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An oldie: HP1 vs. HP2


Hopstretch
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I know this was probably endlessly hashed out on HF back in the day, but I'm late to the HP1000 party and most of what I have been able to unearth over there is just the usual clueless blithering. So I ask you fine gents: Is there generally held to be a significant difference in sound quality between the HP1s and HP2s? I really, really dig the HP1s I got from Jim and I'm thinking thoughts. You know the ones. :palm:

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I think it's personal preference more than anything. I use only flats on my HF1s, could go either way with the HP1s and absolutely hate them on the HF2s.

I find the HP1s still have enough bass with bowls and appreciate the slightly more expansive stage and better detail retrieval that I perceive with the driver slightly further from the ear.

Dusty, one reason I asked was digging up an old Hirsch post where he stated very categorically that the polarity switches caused the HP1s to roll off far more quickly than the HP2s at both ends of the frequency spectrum. Now, I don't hear anything particularly out of the ordinary with my pair, but then I don't rate either my accumulated headphone experience or my ears particularly highly.

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once you get really used to the flats on the HP-2s i don't think you'll find them to be muddy.

x2. In fact I find the timbre more correct using flats. With bowls it's true, as Stretch said, that sound is airier and more expansive, sort of more detailed, but I personally find it a bit less "believable" with some instruments and voices. Anyway, with both they sound damn good.

Unfortunately I've never managed to listen to the HP1, so can't add anything worth to the original question. It's said that both use the same drivers, and these were selected into the same matching tolerances, so my take is that they'll sound very very similar. Pure speculation :palm:

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I haven't listened enough to the HP1 to provide an opinion unfortunately, but the random 10 minutes at various meets would lead me to say that they are about the same, or that the typical hp1000 to hp1000 variation is maintained. I have heard pretty noticeable differences though from one hp1000 to another based on age, usage, and at times have even caught some hp1000's being sold as perfectly functional, but actually had a bad driver (like my current set before I sent to Joe).

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I think the difference is largely psychological -- you know there's those switches in the signal path on the ones that aren't on the twos, so you want to hear a difference, but I don't know if it's actually there.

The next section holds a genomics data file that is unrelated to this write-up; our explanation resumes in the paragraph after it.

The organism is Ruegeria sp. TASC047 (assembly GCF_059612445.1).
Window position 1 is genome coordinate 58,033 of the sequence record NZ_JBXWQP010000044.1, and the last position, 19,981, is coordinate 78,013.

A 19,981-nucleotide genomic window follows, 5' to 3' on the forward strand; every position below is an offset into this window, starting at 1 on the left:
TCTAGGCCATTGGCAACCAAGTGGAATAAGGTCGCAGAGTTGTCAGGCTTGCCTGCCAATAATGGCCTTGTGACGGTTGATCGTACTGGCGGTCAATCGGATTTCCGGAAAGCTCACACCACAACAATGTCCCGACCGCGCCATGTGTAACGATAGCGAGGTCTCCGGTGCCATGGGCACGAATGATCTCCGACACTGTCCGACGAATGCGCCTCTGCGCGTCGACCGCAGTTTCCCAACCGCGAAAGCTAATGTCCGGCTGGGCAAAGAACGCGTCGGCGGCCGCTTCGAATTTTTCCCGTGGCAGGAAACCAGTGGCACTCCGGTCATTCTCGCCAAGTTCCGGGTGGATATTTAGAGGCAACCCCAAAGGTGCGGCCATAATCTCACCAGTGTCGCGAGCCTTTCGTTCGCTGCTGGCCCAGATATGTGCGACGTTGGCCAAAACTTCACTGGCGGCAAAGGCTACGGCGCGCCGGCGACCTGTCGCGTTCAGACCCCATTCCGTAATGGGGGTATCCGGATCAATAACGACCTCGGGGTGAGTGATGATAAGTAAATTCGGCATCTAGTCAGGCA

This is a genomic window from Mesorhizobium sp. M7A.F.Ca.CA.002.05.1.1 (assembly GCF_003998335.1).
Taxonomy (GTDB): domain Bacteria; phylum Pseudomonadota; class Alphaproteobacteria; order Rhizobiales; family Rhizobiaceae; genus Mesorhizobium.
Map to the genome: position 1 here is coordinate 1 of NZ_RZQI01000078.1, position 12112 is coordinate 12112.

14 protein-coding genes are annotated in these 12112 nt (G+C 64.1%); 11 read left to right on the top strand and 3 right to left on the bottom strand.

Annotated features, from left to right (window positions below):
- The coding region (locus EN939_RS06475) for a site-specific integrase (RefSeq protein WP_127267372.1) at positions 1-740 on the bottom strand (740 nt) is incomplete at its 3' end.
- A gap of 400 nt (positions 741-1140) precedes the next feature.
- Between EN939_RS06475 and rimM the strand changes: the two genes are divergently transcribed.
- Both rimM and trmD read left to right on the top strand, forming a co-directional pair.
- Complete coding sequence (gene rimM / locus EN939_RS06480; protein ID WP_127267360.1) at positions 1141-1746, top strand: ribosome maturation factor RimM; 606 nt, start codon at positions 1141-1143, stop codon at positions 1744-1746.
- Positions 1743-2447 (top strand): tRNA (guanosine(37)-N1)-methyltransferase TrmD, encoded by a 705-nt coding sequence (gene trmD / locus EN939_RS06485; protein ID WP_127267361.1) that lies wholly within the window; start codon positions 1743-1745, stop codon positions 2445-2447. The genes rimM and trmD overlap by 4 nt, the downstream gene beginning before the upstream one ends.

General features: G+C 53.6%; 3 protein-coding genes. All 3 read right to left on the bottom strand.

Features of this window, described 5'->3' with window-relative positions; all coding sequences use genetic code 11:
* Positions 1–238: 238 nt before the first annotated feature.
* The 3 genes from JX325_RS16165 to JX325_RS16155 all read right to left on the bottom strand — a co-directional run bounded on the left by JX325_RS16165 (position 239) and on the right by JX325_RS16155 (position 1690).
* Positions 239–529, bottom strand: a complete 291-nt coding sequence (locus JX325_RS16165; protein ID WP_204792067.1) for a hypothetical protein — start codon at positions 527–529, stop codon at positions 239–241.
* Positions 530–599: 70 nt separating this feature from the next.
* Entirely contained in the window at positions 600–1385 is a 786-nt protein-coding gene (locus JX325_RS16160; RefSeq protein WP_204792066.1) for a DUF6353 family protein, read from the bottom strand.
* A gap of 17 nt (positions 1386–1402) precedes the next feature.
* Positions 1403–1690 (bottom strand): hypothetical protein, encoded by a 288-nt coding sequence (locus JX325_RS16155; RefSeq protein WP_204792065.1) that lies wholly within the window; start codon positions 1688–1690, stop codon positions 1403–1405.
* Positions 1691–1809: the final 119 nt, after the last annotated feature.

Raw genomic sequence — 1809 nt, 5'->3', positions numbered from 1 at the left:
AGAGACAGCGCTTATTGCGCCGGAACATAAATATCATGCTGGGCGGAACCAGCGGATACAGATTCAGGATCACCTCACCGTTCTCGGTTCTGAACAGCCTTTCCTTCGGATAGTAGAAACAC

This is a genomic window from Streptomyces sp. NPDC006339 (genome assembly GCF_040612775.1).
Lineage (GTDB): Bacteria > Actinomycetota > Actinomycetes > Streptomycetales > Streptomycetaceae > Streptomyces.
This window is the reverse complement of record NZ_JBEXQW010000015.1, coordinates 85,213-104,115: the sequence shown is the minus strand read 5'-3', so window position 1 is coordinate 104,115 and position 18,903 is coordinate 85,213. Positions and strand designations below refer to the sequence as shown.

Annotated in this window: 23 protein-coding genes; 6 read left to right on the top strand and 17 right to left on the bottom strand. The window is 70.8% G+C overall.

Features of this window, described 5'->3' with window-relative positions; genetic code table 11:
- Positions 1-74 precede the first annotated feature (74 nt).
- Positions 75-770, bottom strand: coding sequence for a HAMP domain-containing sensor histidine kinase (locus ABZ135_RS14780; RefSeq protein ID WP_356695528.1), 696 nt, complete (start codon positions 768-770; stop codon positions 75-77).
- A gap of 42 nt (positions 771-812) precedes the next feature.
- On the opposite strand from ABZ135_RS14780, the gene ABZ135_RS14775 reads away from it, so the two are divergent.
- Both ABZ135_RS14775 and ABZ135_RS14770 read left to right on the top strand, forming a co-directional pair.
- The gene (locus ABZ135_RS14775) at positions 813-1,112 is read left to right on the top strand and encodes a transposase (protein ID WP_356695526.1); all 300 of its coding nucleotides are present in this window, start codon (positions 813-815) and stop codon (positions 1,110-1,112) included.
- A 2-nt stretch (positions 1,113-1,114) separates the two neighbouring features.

The HP-1 was a less efficient headphone than the HP-2 when I had both. The switches are theoretically the only difference, which would have meant that they were acting as resistors in the HP-1. While a good switch may only produce psychological differences, a switch that affects gain in either position is producing physical differences. It's also possible that not all HP-1000 drivers were created equal, although I subsequently heard the same difference in efficiency on other HP-1/HP-2 comparisons. The high-bandwidth reference cable made a difference also, and had more extended highs than the older Laboratory Standard cable. My memory is that the HP-2 with high-bandwidth reference cable was the best of the HP-1000 series.

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The high-bandwidth reference cable made a difference also, and had more extended highs than the older Laboratory Standard cable. My memory is that the HP-2 with high-bandwidth reference cable was the best of the HP-1000 series.

x2. I have had enough high-bandwidth cabled hp1000's to compare to standard cabled ones where the extended highs is clearly noticeable.

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And if it's underpowered, it's going to show a different frequency response -- extreme example would be the RSA Raptor trying to drive a low impedance headphone vs. a high impedance headphone -- it's not just the amplitude that falters, the whole frequency response goes down the crapper, no matter how much you turn it up. That's not just distortion. That's impedance mismatch between amp and headphones.

If they're acting like resistors, then they're going to increase the effective impedance. LRC circuit theory sez that that will change the frequency response based on the amp. Do you remember what amp you did this comparison on? Was it the MicroZOTL?

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And if it's underpowered, it's going to show a different frequency response -- extreme example would be the RSA Raptor trying to drive a low impedance headphone vs. a high impedance headphone -- it's not just the amplitude that falters, the whole frequency response goes down the crapper, no matter how much you turn it up. That's not just distortion. That's impedance mismatch between amp and headphones.

If they're acting like resistors, then they're going to increase the effective impedance. LRC circuit theory sez that that will change the frequency response based on the amp. Do you remember what amp you did this comparison on? Was it the MicroZOTL?

MicroZOTL, SHA-1, HP-4, Supra and whatever other amps came through. Every amp I ever used to compare HP-1 to HP-2 required significantly more gain on HP-1 to volume-match to HP-2.

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